Pomeranians can be trained to be good watchdogs by announcing intruders with loud, sharp barks or yips. Unfortunately, lack of very dedicated training has instead led this breed to a reputation for constant, undirected barking. For this reason, these dogs can prove very stressful company for those unaccustomed to their vocal nature. But stating "NO!" in a firm, gentle voice will let them know when it is wrong for them to bark.
The Pomeranian easily adapts to life in the city, and is an excellent dog for country living with its strong hunting instincts from its wild ancestors.
A daily or twice weekly brushing is essential to keep the thick, plush coat, which sheds seasonally, free of mats. Brushing also helps to prevent dry skin and dandruff.
Pomeranians are prone to dislocated patella (kneecap), slipped stifle, heart problems, eye infections, skin irritations and tooth decay and early loss. It is recommended that they are fed dry dog food or crunchy Milk Bones daily to help keep the teeth and gums in good condition. Newborn Pom puppies are very tiny and fragile. Three newborns can be held in the palm of one’s hand. Dams on the smaller side often need to deliver by cesarean section. When the dog is old it may become molted with bald spots.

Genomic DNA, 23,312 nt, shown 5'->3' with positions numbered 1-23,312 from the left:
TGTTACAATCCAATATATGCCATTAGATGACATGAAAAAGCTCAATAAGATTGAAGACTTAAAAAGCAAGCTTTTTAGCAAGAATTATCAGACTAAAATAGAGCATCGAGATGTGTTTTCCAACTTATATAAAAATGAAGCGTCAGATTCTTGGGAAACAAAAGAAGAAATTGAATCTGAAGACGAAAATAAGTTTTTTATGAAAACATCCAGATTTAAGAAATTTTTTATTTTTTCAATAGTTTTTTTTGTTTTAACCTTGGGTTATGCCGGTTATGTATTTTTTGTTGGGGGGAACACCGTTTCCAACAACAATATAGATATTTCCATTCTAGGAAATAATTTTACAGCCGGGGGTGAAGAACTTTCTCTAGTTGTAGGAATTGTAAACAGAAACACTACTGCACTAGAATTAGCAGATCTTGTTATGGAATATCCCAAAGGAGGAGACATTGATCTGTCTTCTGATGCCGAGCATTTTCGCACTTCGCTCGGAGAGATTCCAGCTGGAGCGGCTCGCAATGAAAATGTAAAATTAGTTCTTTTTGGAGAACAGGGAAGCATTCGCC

"Don't Shop ... Please Adopt"
If you can’t find the pet you’re looking for on Petfinder, don’t give up. Some shelters maintain waiting lists for specific breeds, so don’t be afraid to ask! There are also breed-specific rescues for just about every breed, and most of them post their pets on Petfinder. (Petfinder can even e-mail you when a pet that fits your criteria is posted — just click “Save this Search” at the top of your search results page.)
Jeff Gold, Founder, Rescue Me! Animal Rescue Network
Jeff Gold lives in Watkinsville, Georgia on the same property as Rescue Me's Animal Rehabilitation Center, with 18 rescue animals. Shown with him in the photo to the left are Maggie, Izzie and Cortez. In 2003, after learning there was nobody doing boxer rescue work in Georgia, Gold founded Boxertown, an organization which helped find homes for over 500 boxers during its first two years. Based upon this success, Gold came up with the vision for Rescue Me! ― a network which helps all breeds of dogs, cats and other animals find good homes, anywhere in the world. RescueShelter.com is also a free service of Rescue Me! and provides the world's largest and most up-to-date directory of animal rescue organizations for all breeds of dogs, cats and other animals, including a comprehensive directory of wildlife rehabilitators in over 150 countries.